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Density variability occurs in many subsurface-contaminant transport problems. Our major contributions in this area include developing and validating criteria for gravitational instabilities, experimentally revealing different unstable behavior of variable density contaminants, and developing numerical approaches for dealing with the unstable contaminant transport processes. My Ph.D. thesis documenting these contributions was selected as the best Ph.D. thesis of the year by Soil Science Society of America.
Subsurface heterogeneity and its effect on subsurface contaminant transport have been key research topics for many years. Our major contributions in this area include for the first time reporting the multifractal behavior of permeability distributions, demonstrating the Levy-fractal behavior of permeability distributions in fractured rock, revealing the scale-dependency of Levy index when using Levy fractals for characterizing subsurface heterogeneity, and also developing a number of fractal-based approaches for characterizing and modeling subsurface heterogeneity. These contributions have been very well received in the subsurface hydrology community.
Matrix diffusion has been a classic research topic in fracture hydrology because of its importance for retarding solute transport. We for the first time reported the potential scale-dependency of the effective matrix diffusion coefficient, which has significant implications for understanding and modeling contaminant transport processes in fractured rocks.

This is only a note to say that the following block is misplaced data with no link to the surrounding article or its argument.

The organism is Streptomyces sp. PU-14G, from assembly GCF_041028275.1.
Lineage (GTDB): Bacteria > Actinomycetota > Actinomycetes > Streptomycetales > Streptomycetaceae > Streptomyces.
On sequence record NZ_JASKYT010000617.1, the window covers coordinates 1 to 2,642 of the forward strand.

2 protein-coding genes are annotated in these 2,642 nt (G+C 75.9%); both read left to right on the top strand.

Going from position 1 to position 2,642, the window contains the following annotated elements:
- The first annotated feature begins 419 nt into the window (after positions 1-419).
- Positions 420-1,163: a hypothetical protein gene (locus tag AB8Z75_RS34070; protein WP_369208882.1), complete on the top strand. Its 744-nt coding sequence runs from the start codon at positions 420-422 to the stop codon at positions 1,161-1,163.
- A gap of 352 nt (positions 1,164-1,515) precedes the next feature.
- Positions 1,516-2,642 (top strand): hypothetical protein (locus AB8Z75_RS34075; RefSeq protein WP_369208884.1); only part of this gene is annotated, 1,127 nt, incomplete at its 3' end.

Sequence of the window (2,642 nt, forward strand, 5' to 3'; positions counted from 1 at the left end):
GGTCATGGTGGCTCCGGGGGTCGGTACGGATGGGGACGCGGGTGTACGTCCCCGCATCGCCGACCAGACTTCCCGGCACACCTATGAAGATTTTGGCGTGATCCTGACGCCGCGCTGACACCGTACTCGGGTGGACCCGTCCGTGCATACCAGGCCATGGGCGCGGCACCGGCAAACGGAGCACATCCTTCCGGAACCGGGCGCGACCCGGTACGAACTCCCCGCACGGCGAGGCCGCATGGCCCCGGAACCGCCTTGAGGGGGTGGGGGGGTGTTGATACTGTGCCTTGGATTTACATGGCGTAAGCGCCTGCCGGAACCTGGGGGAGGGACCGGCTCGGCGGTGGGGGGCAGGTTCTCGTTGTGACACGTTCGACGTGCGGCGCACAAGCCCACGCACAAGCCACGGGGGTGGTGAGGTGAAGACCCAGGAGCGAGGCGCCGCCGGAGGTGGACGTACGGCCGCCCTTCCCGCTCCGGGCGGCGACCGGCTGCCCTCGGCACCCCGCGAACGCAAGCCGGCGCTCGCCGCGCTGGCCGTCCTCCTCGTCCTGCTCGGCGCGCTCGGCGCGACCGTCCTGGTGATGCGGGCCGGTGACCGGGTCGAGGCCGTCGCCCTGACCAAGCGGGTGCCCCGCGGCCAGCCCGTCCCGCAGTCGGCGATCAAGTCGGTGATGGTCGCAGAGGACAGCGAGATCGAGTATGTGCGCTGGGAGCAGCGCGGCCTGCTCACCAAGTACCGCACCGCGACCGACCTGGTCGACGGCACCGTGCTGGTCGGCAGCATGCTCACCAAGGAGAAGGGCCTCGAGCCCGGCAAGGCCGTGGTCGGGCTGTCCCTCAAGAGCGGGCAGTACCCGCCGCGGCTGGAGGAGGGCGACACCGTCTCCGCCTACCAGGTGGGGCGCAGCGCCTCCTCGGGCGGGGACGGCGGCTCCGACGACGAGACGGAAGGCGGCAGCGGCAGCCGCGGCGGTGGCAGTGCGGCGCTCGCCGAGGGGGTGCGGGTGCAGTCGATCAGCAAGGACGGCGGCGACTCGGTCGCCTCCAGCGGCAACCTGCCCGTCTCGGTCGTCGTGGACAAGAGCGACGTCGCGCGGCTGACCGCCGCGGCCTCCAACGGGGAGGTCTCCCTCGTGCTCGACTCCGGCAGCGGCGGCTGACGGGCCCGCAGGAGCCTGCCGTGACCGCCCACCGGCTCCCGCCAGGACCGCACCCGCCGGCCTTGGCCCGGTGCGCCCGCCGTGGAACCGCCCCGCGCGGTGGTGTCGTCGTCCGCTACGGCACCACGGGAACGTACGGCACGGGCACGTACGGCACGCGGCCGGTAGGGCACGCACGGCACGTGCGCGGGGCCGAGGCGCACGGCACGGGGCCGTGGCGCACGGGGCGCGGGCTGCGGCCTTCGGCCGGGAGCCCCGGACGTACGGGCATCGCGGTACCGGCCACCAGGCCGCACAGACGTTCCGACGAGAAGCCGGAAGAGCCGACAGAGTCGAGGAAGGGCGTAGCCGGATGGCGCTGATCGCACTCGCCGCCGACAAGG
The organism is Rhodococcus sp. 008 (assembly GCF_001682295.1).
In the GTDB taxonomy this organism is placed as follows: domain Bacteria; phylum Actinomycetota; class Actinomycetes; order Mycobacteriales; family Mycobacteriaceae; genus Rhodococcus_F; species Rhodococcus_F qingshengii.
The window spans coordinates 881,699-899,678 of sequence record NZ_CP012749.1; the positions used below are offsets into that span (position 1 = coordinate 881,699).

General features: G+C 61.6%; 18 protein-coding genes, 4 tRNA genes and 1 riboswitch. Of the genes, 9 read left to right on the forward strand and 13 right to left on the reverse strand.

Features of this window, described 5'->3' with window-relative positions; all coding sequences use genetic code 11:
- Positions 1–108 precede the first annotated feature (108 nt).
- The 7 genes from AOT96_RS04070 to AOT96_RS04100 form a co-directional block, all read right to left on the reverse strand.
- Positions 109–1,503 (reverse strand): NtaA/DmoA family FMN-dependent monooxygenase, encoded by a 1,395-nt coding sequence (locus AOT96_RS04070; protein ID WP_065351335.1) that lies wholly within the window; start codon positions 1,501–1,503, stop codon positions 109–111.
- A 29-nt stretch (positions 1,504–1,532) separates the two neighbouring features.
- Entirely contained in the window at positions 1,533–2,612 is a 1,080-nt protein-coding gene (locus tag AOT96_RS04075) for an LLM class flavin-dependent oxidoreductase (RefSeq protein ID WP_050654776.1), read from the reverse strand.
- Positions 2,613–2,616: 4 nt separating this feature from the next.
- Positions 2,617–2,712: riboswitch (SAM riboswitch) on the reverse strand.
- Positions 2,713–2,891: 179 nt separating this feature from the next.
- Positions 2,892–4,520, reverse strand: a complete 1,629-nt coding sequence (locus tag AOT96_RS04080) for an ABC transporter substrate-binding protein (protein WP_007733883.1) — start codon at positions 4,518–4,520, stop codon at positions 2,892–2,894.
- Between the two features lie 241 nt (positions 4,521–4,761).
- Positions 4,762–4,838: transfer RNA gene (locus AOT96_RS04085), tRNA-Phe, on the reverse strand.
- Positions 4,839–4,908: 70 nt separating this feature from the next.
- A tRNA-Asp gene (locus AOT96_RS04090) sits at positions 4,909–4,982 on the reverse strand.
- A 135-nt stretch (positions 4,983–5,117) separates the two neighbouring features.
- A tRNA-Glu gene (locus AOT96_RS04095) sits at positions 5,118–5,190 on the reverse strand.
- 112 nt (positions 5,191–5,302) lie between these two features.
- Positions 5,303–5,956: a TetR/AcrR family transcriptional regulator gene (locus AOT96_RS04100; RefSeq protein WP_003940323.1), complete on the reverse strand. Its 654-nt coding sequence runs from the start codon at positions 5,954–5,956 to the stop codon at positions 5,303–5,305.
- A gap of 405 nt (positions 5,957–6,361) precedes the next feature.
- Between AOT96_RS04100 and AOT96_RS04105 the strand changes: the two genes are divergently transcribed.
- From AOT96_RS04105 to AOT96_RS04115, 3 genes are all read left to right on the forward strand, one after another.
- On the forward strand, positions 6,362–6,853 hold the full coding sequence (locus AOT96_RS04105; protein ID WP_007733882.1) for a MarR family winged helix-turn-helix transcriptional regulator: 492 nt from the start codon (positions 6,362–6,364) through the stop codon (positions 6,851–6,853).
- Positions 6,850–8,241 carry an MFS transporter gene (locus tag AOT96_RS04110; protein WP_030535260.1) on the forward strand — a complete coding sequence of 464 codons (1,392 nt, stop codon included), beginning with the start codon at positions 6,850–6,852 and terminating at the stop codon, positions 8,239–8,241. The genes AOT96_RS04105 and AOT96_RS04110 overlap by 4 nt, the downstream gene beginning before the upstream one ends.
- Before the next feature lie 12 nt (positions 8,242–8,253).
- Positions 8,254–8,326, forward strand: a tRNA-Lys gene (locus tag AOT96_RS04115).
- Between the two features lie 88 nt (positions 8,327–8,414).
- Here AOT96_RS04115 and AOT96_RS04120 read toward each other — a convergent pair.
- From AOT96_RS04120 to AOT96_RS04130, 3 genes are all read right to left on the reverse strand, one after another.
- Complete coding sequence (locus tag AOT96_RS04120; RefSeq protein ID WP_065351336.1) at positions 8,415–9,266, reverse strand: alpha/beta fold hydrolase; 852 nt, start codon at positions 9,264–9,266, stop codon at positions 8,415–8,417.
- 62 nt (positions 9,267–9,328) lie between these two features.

Coupled hydrological and mechanical processes are important for many practical applications including nuclear waste disposal and CO2 geological sequestration. My contribution in this area is the development of a general relationship between stress and elastic strain for porous and fractured rock, based on a hypothesis that a natural rock consists of “hard” and “soft” parts and different parts follow different varieties of Hooke’s law. This development allows for unifying a large number of empirical relationships between stress and mechanical properties within a rather simple theoretical framework. Modeling large-scale coupled hydrological and mechanical processes is currently a major research activity in this area.